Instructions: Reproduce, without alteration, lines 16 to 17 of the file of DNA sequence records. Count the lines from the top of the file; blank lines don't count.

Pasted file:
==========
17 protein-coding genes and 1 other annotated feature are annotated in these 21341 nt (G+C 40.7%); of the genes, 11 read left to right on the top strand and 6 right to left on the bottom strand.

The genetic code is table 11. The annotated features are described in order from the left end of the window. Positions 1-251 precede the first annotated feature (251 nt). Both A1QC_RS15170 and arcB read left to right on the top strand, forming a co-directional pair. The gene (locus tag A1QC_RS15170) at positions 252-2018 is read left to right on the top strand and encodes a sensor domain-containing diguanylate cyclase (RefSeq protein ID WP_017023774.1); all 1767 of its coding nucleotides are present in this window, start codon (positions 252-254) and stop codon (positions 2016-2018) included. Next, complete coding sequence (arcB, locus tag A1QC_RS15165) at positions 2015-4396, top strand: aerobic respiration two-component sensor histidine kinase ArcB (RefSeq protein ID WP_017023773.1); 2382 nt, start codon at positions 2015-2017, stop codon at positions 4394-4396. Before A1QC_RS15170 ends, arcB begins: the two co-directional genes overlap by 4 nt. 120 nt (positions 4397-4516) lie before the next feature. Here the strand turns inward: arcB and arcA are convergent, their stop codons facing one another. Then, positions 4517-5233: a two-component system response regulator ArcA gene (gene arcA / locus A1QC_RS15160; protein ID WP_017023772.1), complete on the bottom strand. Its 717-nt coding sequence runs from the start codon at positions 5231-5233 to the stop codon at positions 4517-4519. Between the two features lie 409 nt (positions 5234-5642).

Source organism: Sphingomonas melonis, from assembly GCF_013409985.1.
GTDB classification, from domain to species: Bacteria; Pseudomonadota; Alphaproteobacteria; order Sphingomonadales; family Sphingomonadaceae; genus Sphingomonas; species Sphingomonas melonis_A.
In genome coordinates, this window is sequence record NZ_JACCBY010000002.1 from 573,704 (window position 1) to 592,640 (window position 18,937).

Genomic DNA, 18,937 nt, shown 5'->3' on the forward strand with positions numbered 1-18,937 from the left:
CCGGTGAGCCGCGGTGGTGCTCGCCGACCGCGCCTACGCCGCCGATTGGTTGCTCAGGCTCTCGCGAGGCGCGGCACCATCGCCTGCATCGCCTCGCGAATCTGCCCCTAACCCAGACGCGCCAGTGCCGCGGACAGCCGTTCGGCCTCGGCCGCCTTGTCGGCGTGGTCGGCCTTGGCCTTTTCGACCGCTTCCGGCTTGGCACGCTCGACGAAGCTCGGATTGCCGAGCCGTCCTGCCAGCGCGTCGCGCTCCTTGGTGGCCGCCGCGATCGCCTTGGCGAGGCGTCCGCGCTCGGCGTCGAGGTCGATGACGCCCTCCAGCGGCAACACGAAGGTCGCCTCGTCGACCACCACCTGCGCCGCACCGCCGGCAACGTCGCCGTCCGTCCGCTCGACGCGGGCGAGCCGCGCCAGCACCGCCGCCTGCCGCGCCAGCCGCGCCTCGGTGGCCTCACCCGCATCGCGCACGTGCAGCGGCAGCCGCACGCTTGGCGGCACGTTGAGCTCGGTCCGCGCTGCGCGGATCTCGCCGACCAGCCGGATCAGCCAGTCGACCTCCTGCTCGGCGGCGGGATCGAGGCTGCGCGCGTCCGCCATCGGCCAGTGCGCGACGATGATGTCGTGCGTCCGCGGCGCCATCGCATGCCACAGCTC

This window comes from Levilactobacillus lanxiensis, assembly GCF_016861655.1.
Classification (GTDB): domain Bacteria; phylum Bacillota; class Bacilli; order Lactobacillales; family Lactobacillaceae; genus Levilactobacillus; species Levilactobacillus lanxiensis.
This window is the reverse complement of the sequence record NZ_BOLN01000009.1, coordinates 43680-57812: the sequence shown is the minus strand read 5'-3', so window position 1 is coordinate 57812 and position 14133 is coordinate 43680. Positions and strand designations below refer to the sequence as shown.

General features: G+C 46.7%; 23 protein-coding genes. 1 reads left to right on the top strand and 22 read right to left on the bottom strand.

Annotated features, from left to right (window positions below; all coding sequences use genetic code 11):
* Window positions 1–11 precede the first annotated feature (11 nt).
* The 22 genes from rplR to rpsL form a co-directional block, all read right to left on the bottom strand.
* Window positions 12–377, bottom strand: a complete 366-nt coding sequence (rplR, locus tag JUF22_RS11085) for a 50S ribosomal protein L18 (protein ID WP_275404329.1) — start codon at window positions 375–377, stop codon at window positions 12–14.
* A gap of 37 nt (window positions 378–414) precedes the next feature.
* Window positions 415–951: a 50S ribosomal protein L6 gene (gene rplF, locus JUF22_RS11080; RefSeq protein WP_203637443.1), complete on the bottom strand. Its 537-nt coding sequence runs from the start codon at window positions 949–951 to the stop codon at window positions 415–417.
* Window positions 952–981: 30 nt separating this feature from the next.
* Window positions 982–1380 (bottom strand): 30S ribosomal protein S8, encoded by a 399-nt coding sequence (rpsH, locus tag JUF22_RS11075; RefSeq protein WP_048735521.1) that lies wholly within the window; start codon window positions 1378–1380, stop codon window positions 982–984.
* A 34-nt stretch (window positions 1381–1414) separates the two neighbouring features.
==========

* A gap of 37 nt (window positions 378–414) precedes the next feature.
* Window positions 415–951: a 50S ribosomal protein L6 gene (gene rplF, locus JUF22_RS11080; RefSeq protein WP_203637443.1), complete on the bottom strand. Its 537-nt coding sequence runs from the start codon at window positions 949–951 to the stop codon at window positions 415–417.